Jirishanca Norte to summit slopes. It is early July, and my climbing partner Iñigo Mujica and I have just gotten off the south face of Chacraraju, after completing the Bouchard Route in 25 hours. On arrival at our base camp at Laguna Jahucocha we saw that the southwest face of Rondoy was impracticable, owing to loose snow and avalanches. Jirishanca, however, looked be in good condition. We knew that the north summit, or in any case this face, remained virgin. Establishing a route on the face motivated us to mount a fast, nonstop assault.
At the same time the distance to the face was a problem. From the lake it appears to be nearby, but the serac barrier at its base forces one to make a huge detour. Faced with these logistics, we ferried loads and established a camp on the pass between the Ogre and Yerupajá Chico. Just before the pass we were faced with overhanging serac eight meters high, which Iñigo climbed in impeccable style. Camp was in a truly impressive place, with the Yerupajá glacier on one side and the one issuing from Jirishanca on the other. We stayed at this camp an entire day, resting and preparing for our assault.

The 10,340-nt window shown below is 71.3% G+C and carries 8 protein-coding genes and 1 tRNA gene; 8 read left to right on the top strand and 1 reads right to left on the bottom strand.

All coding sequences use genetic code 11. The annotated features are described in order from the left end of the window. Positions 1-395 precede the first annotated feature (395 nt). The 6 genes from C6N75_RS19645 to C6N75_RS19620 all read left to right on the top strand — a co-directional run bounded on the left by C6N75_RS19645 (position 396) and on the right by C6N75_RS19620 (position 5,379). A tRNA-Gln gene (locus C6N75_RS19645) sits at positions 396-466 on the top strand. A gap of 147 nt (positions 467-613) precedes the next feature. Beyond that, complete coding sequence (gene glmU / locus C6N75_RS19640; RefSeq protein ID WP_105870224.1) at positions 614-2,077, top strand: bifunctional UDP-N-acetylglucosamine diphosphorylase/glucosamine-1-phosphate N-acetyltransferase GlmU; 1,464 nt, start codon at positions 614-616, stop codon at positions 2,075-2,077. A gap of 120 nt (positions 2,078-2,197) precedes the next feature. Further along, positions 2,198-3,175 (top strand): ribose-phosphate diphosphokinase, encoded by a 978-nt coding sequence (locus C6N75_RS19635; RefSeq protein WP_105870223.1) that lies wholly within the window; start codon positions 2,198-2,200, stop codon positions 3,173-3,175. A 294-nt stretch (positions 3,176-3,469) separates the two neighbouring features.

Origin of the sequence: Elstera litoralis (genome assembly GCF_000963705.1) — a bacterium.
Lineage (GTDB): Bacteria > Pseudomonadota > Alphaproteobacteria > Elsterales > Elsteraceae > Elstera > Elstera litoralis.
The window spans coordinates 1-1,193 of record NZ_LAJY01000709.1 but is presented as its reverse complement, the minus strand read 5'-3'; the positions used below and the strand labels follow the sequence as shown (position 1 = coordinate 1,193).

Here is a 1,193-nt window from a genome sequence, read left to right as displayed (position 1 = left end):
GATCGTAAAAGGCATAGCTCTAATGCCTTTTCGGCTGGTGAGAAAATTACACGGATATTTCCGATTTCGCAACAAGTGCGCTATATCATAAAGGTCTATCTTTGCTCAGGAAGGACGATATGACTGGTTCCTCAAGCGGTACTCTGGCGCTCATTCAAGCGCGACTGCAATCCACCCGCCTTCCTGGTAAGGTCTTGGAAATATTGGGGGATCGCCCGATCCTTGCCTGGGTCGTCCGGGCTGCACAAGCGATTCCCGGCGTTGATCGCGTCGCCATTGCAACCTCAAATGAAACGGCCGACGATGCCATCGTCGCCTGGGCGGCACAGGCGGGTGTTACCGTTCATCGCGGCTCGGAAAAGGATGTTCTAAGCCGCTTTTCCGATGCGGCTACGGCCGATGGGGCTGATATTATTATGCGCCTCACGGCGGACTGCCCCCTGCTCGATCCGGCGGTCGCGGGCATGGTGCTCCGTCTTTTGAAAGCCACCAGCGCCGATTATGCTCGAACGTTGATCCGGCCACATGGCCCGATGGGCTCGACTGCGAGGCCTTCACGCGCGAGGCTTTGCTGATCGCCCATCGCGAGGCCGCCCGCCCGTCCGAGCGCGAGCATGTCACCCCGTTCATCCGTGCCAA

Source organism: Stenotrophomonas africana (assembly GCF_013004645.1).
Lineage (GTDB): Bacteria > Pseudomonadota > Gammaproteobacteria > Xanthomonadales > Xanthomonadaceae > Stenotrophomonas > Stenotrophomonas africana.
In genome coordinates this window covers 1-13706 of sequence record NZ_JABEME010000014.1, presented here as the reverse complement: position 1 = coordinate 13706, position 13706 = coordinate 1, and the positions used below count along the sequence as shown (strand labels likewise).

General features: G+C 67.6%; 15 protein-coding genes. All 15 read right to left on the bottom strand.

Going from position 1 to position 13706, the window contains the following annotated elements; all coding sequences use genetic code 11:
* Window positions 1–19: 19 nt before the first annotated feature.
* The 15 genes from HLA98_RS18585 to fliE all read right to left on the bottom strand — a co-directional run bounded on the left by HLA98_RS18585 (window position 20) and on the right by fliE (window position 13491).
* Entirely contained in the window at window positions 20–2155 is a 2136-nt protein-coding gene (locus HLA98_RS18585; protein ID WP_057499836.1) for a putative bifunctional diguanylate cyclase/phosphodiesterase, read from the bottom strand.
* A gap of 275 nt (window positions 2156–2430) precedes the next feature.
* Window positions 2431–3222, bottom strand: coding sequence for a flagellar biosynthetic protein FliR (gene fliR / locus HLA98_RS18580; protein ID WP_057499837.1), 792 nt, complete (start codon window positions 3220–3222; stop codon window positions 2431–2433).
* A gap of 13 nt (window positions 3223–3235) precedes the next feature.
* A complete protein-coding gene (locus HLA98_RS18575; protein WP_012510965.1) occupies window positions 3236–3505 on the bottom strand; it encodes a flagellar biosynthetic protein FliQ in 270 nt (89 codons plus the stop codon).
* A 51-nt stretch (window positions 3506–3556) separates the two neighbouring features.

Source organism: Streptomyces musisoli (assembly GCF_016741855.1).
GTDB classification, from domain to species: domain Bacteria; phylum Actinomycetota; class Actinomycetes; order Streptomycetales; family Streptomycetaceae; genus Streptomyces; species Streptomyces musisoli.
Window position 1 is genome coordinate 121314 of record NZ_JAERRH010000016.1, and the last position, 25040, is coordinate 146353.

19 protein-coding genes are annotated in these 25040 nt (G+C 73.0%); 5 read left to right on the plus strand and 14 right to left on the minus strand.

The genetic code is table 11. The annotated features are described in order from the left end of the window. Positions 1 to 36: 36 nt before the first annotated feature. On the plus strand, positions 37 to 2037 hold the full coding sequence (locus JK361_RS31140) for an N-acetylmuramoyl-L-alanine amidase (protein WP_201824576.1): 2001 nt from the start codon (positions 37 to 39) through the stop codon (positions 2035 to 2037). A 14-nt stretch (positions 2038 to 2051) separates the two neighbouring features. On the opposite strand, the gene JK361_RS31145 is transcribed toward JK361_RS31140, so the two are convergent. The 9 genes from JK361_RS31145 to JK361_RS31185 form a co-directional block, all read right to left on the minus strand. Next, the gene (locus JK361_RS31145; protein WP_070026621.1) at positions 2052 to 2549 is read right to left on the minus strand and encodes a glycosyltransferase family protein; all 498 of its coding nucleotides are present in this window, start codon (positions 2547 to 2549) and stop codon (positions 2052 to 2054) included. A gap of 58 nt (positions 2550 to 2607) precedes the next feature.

On July 19 we left our tent at 1 a.m. and began the descent towards the base of the wall. The first part of the route up the face turned out to be trickier than expected, with difficult pitches among seracs. Daybreak found us 300m up, at the foot of the great slope that makes up the route’s middle section. There we encountered relatively easy, though exposed, climbing that took us to the base of the great final dihedral. To reach the dihedral we overcame difficulties involving very hard 70° ice and mixed sections, yet it became clear that the hardest climbing was still to come. We started up the great dihedral with a 70m, grade 5 pitch, followed by another of the same length but of 5+ M5+ difficulty. The following pitch began with difficult aid climbing on rock and ended below the final summit slopes. However, my partner had lost a crampon, and since without it there was no chance of reaching the summit, we retreated about two pitches shy of the top, though it was only 3:30 p.m. So began a long series of rappels, interrupted only by a stop so we could melt snow, followed by what was without a doubt the hardest part of the day—the climb back up to camp.
We reached the tent at 2 a.m., concluding a 25-hour push. The following morning we continued down to our base camp in Jahuacocha, where fried trout awaited our return. From base camp my friend and our gear departed toward Huaraz. I still hankered to see the Huayhuash, so I went for a hike around the base of the massif.
Oriol Baró i Ramon, Spain (translated by Oriol Solé-Costa)